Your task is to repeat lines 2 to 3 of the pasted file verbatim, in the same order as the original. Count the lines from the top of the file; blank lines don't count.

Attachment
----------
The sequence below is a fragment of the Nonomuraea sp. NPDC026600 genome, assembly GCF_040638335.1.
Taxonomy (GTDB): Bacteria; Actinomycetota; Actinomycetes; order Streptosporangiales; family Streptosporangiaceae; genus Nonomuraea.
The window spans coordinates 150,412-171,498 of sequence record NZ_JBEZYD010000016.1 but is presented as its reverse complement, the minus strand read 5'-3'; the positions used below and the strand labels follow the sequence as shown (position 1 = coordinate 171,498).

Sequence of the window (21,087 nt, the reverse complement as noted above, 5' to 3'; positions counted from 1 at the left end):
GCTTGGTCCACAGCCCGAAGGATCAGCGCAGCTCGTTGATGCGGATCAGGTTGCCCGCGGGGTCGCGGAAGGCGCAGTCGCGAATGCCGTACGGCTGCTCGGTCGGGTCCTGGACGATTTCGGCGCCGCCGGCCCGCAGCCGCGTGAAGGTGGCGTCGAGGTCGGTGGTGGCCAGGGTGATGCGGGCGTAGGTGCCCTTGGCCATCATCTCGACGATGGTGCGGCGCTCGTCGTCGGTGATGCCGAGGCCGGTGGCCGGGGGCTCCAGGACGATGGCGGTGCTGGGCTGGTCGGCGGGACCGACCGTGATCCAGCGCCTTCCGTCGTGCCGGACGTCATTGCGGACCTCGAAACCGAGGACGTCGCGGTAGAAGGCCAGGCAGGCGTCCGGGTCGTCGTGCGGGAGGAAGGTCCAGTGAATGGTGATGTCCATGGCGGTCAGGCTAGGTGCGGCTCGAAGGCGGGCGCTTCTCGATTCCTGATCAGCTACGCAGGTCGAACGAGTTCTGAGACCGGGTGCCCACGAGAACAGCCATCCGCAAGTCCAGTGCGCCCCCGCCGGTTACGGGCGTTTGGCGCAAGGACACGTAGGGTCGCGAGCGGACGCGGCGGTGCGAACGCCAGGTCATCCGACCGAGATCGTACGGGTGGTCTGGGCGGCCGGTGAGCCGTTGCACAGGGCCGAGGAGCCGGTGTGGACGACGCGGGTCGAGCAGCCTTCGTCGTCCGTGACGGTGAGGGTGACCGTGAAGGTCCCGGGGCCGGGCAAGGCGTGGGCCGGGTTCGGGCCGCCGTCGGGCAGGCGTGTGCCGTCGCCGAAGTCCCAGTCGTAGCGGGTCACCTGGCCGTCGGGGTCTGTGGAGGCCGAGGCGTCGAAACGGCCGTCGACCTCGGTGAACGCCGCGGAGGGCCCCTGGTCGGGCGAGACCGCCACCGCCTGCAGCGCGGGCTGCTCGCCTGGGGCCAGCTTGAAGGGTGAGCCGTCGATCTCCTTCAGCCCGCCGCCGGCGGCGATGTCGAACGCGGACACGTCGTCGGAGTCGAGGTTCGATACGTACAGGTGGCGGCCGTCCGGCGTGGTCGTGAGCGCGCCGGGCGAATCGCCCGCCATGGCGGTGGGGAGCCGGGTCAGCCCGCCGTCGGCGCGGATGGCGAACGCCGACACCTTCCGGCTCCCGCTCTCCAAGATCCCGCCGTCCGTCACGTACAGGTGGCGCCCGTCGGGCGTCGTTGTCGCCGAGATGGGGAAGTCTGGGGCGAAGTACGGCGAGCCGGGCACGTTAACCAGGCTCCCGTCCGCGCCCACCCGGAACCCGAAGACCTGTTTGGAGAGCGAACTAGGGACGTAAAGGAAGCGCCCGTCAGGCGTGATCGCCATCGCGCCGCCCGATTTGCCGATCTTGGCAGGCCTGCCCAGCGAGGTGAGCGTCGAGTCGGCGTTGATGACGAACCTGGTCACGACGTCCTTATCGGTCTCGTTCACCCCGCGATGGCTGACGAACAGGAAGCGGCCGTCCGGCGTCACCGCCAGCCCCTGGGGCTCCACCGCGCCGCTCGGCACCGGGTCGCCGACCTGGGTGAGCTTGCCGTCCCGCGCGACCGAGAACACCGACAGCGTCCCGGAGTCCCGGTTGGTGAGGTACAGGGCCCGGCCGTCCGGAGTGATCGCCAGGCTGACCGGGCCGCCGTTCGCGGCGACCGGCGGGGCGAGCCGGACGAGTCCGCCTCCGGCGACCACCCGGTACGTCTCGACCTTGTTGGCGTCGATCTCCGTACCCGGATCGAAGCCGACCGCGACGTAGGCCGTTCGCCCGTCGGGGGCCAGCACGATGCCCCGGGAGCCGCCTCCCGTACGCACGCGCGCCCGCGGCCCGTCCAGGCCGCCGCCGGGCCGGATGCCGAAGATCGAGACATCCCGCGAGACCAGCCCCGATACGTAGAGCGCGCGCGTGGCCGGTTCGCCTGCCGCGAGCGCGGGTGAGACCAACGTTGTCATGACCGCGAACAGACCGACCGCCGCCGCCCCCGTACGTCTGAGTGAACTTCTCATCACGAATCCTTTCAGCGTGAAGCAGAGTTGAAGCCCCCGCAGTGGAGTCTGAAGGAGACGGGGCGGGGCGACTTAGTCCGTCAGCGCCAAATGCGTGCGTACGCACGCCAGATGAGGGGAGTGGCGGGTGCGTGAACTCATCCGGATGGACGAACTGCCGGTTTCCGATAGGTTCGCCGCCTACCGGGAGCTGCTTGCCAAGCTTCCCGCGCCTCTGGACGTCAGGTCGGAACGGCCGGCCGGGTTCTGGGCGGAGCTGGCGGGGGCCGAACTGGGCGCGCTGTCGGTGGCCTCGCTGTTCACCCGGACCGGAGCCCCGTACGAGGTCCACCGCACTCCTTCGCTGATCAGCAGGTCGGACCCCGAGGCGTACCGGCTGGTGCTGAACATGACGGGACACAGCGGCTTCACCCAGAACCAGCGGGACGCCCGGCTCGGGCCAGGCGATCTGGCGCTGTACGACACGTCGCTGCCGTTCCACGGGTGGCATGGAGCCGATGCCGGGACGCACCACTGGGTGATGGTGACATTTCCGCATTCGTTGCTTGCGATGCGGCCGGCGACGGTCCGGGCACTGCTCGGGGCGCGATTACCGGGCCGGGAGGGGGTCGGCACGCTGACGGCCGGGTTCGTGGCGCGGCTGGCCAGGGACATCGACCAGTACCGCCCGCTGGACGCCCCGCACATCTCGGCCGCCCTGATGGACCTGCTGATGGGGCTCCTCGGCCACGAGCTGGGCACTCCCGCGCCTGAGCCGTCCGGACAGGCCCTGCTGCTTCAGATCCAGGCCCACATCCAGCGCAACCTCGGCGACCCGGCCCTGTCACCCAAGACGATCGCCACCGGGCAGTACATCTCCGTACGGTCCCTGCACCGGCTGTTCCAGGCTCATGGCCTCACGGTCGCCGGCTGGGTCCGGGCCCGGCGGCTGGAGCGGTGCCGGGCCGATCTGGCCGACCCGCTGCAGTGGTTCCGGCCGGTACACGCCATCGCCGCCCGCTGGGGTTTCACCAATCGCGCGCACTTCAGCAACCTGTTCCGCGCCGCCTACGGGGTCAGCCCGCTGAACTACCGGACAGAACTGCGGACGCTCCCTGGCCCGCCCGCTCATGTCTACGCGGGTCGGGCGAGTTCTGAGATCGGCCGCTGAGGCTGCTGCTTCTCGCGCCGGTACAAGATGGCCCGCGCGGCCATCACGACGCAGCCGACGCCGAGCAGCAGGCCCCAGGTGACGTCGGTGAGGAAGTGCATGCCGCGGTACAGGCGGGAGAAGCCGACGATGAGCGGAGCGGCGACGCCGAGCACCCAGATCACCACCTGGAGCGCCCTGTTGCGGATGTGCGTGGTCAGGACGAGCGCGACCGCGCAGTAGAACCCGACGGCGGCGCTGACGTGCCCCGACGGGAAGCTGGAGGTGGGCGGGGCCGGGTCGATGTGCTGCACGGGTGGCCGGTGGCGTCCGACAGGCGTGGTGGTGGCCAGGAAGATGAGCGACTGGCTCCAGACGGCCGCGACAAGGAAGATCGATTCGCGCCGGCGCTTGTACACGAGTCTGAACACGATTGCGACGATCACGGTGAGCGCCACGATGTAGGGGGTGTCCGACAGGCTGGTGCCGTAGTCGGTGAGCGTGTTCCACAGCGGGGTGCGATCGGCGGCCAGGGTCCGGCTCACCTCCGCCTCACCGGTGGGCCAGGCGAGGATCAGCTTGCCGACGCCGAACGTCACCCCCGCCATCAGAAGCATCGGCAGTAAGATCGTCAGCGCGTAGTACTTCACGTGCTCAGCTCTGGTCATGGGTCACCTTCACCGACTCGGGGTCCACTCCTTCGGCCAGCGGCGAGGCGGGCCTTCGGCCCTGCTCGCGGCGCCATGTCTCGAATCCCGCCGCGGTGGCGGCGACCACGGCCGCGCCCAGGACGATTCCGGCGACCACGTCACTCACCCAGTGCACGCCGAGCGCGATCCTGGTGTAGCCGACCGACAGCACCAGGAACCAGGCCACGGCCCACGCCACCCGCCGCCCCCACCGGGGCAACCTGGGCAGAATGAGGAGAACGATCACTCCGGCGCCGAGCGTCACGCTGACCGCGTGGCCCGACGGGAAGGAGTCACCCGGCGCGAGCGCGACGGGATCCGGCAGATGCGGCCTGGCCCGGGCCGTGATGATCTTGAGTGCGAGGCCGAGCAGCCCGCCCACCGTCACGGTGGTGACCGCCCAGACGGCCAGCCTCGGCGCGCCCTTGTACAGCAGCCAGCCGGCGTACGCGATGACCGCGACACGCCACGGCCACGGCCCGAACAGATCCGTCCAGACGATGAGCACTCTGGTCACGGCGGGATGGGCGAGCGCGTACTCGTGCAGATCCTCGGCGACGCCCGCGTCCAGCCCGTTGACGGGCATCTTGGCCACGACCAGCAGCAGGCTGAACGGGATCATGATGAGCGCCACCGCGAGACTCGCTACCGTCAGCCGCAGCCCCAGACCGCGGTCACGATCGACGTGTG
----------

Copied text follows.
Taxonomy (GTDB): Bacteria; Actinomycetota; Actinomycetes; order Streptosporangiales; family Streptosporangiaceae; genus Nonomuraea.
The window spans coordinates 150,412-171,498 of sequence record NZ_JBEZYD010000016.1 but is presented as its reverse complement, the minus strand read 5'-3'; the positions used below and the strand labels follow the sequence as shown (position 1 = coordinate 171,498).